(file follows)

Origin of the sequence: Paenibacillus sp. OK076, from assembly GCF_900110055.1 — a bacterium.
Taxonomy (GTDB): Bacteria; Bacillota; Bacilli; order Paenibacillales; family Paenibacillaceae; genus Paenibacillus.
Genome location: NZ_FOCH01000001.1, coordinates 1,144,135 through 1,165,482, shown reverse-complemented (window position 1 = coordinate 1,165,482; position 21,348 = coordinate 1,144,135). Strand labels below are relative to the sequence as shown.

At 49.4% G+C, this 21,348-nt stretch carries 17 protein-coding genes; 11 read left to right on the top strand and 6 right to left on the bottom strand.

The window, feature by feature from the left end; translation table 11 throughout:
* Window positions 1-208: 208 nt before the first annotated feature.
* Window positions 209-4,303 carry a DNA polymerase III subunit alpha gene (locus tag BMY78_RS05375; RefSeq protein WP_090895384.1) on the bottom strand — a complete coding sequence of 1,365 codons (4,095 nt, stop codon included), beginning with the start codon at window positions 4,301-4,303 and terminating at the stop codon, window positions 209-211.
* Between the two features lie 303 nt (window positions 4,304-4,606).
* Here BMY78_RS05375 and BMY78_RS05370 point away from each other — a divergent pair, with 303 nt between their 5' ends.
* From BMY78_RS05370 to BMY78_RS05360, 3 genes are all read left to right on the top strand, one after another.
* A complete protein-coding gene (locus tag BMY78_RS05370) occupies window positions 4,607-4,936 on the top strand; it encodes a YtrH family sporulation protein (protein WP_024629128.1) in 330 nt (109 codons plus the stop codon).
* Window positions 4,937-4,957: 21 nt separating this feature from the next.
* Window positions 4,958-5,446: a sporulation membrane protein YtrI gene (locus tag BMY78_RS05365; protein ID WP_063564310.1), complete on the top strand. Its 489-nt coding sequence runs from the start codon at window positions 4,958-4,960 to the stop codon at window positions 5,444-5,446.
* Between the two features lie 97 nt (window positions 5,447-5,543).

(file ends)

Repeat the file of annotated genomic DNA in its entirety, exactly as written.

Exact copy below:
Origin of the sequence: Paenibacillus sp. OK076, from assembly GCF_900110055.1 — a bacterium.
Taxonomy (GTDB): Bacteria; Bacillota; Bacilli; order Paenibacillales; family Paenibacillaceae; genus Paenibacillus.
Genome location: NZ_FOCH01000001.1, coordinates 1,144,135 through 1,165,482, shown reverse-complemented (window position 1 = coordinate 1,165,482; position 21,348 = coordinate 1,144,135). Strand labels below are relative to the sequence as shown.

At 49.4% G+C, this 21,348-nt stretch carries 17 protein-coding genes; 11 read left to right on the top strand and 6 right to left on the bottom strand.

The window, feature by feature from the left end; translation table 11 throughout:
* Window positions 1-208: 208 nt before the first annotated feature.
* Window positions 209-4,303 carry a DNA polymerase III subunit alpha gene (locus tag BMY78_RS05375; RefSeq protein WP_090895384.1) on the bottom strand — a complete coding sequence of 1,365 codons (4,095 nt, stop codon included), beginning with the start codon at window positions 4,301-4,303 and terminating at the stop codon, window positions 209-211.
* Between the two features lie 303 nt (window positions 4,304-4,606).
* Here BMY78_RS05375 and BMY78_RS05370 point away from each other — a divergent pair, with 303 nt between their 5' ends.
* From BMY78_RS05370 to BMY78_RS05360, 3 genes are all read left to right on the top strand, one after another.
* A complete protein-coding gene (locus tag BMY78_RS05370) occupies window positions 4,607-4,936 on the top strand; it encodes a YtrH family sporulation protein (protein WP_024629128.1) in 330 nt (109 codons plus the stop codon).
* Window positions 4,937-4,957: 21 nt separating this feature from the next.
* Window positions 4,958-5,446: a sporulation membrane protein YtrI gene (locus tag BMY78_RS05365; protein ID WP_063564310.1), complete on the top strand. Its 489-nt coding sequence runs from the start codon at window positions 4,958-4,960 to the stop codon at window positions 5,444-5,446.
* Between the two features lie 97 nt (window positions 5,447-5,543).